Bloomberg’s Women Behind the News: Tasneem Brogger

December 19, 2012 —

Bloomberg Managing Editor Tasneem Brogger talks with corporate finance reporter Mary Childs about Bloomberg News’ new emphasis on the Nordic region.

Tasneem Brogger left Australia when she was 18 to study music in Europe. After graduating as a flautist from the conservatory in Cologne and playing in symphonies as a freelancer, she gave it up. “One comes out of that life realizing ‘I’ve been living in this bubble,'” she says.

Brogger and her husband moved to his home base in Copenhagen, where she learned Danish and earned a degree in business economics and finance at the Copenhagen Business School. During her studies, she worked as a reporter for Reuters, doing general assignment work and covering the information technology and services industry. She wrote a paper for a grad school assignment comparing her employer and Bloomberg News, she says, which her boss told her “really socked it to us.”

In 2005, Brogger joined Bloomberg, first as a GA reporter and then covering the economy. She moved for two years to London. Now, back in Copenhagen as managing editor of the Nordic Region, she oversees 23 people in five countries. Among the biggest stories she’s led was the financial collapse of Iceland, an early casualty of the global financial meltdown of 2008.

Brogger spoke with Mary Childs, who covers corporate finance for Bloomberg News in New York. Childs joined Bloomberg in 2009 and writes about credit-default swaps and corporate bonds. She holds a degree in business journalism from Washington and Lee University.

Childs: Why did you change from music to financial journalism?

Brogger: I had an impulse to learn as much as possible, and it seemed the most empowering form of knowledge was economic knowledge. Basically, if you could follow the money, you could work things out.

At school, I’d always enjoyed literature, English, and writing subjects, and I didn’t want to just be a number cruncher. I was never going to be a really hardcore economist, it was always going to be just a vehicle to allow me to understand the things around me. Journalism seemed the ideal combination.

Childs: Are you happy with that choice?

Brogger: I am happy. Bloomberg is a great company and the people working here are incredibly talented and committed, and that motivates and inspires me. You also have access to newsmakers, and I love that. Every day you learn something. It’s a real privilege.

Childs: How is it as a working mother in Scandinavia? Does it live up to its reputation?

Brogger: In Scandinavia, the cities are smaller, people can get around more easily, and the offices are closer to their kids’ schools and their homes. So that sheer logistic challenge isn’t the same as in big cities, like New York and London.

I had three months paid maternity leave when I had my daughter, and I ended up taking four months off. It’s very generous compared with what’s available elsewhere, although Denmark actually lags behind the other countries in the Nordic region. I suppose you can say that it creates more balance and helps society not give in to the extremes of very male-dominated behavior.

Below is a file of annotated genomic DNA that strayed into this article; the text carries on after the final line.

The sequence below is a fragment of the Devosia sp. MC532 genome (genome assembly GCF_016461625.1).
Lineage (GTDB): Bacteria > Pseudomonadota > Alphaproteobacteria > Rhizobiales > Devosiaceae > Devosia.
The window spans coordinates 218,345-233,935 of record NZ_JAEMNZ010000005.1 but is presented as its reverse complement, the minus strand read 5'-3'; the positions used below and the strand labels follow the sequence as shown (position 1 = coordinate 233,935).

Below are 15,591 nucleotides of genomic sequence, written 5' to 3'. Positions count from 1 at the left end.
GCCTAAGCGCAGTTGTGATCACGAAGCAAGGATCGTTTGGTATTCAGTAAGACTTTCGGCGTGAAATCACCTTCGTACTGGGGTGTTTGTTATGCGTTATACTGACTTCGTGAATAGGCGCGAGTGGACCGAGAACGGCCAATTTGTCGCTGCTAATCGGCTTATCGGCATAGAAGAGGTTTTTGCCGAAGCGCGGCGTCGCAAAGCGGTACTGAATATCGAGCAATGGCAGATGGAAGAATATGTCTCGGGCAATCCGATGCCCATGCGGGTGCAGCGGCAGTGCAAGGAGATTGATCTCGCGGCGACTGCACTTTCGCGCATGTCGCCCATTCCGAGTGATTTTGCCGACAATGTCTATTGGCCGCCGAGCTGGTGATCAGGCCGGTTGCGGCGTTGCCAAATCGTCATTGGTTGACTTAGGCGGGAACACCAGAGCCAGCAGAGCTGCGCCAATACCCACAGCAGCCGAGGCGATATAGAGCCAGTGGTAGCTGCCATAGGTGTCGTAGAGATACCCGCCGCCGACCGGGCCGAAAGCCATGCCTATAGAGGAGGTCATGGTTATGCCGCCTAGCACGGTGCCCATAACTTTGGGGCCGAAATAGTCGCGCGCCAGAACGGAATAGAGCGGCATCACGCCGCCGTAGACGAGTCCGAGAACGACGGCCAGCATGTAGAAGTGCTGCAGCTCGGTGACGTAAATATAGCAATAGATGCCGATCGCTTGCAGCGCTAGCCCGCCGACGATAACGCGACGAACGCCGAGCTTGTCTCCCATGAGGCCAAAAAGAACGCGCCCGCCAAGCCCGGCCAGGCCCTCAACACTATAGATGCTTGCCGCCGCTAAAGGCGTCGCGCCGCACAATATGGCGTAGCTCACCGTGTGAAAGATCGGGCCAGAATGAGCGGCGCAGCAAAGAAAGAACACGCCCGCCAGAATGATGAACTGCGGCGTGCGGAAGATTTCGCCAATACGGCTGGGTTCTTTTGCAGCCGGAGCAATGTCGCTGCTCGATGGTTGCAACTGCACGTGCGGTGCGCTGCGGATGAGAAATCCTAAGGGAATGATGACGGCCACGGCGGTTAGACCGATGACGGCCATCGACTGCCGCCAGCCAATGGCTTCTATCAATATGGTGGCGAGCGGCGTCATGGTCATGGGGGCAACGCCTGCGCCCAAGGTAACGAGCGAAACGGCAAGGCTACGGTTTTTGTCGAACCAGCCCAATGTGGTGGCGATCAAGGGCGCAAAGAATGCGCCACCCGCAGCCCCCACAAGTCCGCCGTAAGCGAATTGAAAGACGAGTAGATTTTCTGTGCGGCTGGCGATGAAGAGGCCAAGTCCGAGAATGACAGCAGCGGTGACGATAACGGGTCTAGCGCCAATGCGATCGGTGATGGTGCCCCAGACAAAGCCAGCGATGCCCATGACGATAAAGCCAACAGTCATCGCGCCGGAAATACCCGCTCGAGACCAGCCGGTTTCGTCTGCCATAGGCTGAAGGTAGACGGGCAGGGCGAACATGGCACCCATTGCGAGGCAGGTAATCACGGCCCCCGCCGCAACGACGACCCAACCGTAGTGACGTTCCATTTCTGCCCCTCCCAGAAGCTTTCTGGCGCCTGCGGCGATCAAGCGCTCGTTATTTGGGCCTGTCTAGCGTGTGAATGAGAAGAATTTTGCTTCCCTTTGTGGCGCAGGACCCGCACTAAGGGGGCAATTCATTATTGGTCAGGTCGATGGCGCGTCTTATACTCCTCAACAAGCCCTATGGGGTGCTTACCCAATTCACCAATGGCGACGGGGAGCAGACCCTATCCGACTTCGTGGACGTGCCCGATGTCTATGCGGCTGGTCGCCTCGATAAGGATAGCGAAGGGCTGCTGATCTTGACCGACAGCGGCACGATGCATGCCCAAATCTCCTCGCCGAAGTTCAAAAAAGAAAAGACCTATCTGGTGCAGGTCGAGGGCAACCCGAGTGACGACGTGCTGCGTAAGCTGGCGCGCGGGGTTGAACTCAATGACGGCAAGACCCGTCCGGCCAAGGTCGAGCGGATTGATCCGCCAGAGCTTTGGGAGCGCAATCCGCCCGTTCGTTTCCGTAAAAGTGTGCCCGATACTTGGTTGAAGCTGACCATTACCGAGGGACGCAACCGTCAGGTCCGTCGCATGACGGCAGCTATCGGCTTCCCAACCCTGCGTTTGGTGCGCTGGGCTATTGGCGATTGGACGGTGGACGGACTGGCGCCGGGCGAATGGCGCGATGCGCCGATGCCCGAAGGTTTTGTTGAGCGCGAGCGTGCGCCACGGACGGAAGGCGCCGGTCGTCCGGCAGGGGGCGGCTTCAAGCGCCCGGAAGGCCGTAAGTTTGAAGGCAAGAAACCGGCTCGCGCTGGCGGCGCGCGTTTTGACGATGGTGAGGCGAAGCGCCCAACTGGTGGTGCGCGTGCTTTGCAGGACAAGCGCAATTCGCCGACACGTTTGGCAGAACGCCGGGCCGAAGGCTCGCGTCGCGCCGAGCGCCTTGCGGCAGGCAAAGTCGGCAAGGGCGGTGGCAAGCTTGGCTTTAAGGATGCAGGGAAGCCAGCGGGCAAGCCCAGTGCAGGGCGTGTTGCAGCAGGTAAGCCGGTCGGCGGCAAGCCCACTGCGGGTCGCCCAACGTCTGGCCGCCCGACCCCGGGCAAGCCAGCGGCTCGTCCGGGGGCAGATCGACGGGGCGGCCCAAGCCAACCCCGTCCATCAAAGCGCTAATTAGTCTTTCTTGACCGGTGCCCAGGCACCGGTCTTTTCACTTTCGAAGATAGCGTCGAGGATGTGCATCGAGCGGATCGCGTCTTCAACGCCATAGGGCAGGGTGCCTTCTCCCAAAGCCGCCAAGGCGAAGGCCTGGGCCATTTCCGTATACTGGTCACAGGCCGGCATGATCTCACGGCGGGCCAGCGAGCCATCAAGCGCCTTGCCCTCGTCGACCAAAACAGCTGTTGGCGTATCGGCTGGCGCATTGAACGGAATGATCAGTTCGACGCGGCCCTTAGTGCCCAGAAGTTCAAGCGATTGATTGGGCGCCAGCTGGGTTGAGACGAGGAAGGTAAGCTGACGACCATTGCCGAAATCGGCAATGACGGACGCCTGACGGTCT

Childs: What was your experience in helping lead coverage of Iceland’s fiscal crisis?

Brogger: That was my first real test of covering a crisis. The rules were changing as we went, and we weren’t sure whether we could trust policymakers or people we were speaking to.

It was tragic to see this little island buckle under the weight of its banks’ debt burden, but there was a learning curve like I would not have had anywhere else.

Childs: What did you learn from the experience?

Brogger: It emboldened me. A few months before the banks all collapsed, they were reporting capital ratios close to 20 percent, and everybody was saying, ‘Back off, there’s no story here.’ It took some perseverance to continue calling these people and reporting what the numbers — the facts — suggested was actually the case. It taught me not to be intimated by the establishment

Childs: You started as managing editor of the Nordic region a year ago. What are your main goals? Where do you hope to go from here?

Brogger: It’s one hell of an opportunity because Bloomberg is ahead in the US and London, but much less so in peripheral areas like Scandinavia. It really is a challenge to push this brand and promote it and make sure that newsmakers, for example, consider it completely second nature that if they have something to say, that they’ll call us first.

And we want other news organizations to get used to the fact that we’ll be the first organization to carry a headline or a scoop. That’s what I’ve got my sights set on at the moment. There are so many ways to do that, and one is given a lot of autonomy and freedom and resources to pursue that goal.”

Childs: What are the biggest challenges for you in your current job?

Brogger: Until last year, I had only been manager of very small groups, and now suddenly I’ve got 23 people. It’s a little bit different and there is a whole communication aspect to that. One looks, on occasion, at other people who are incredibly charismatic in talking about what they do. You need to be able to capture an audience and persuade them that what you’re talking about is really worth listening to. You also have to have something compelling to say, which I hope I do.

Childs: Do you have any advice for young whippersnappers – how best to navigate or things to focus on?

Brogger: Keep one’s composure in intimidating situations. Often, women tend to take a step back and think `OK, well, he’s probably right.’ I’m not saying be aggressive or pigheaded about something if it’s not appropriate. But if you’re right, you’re right, and you should always give yourself the time and the composure to think it through and come to that conclusion.

Photos by: Lori Hoffman, Bloomberg

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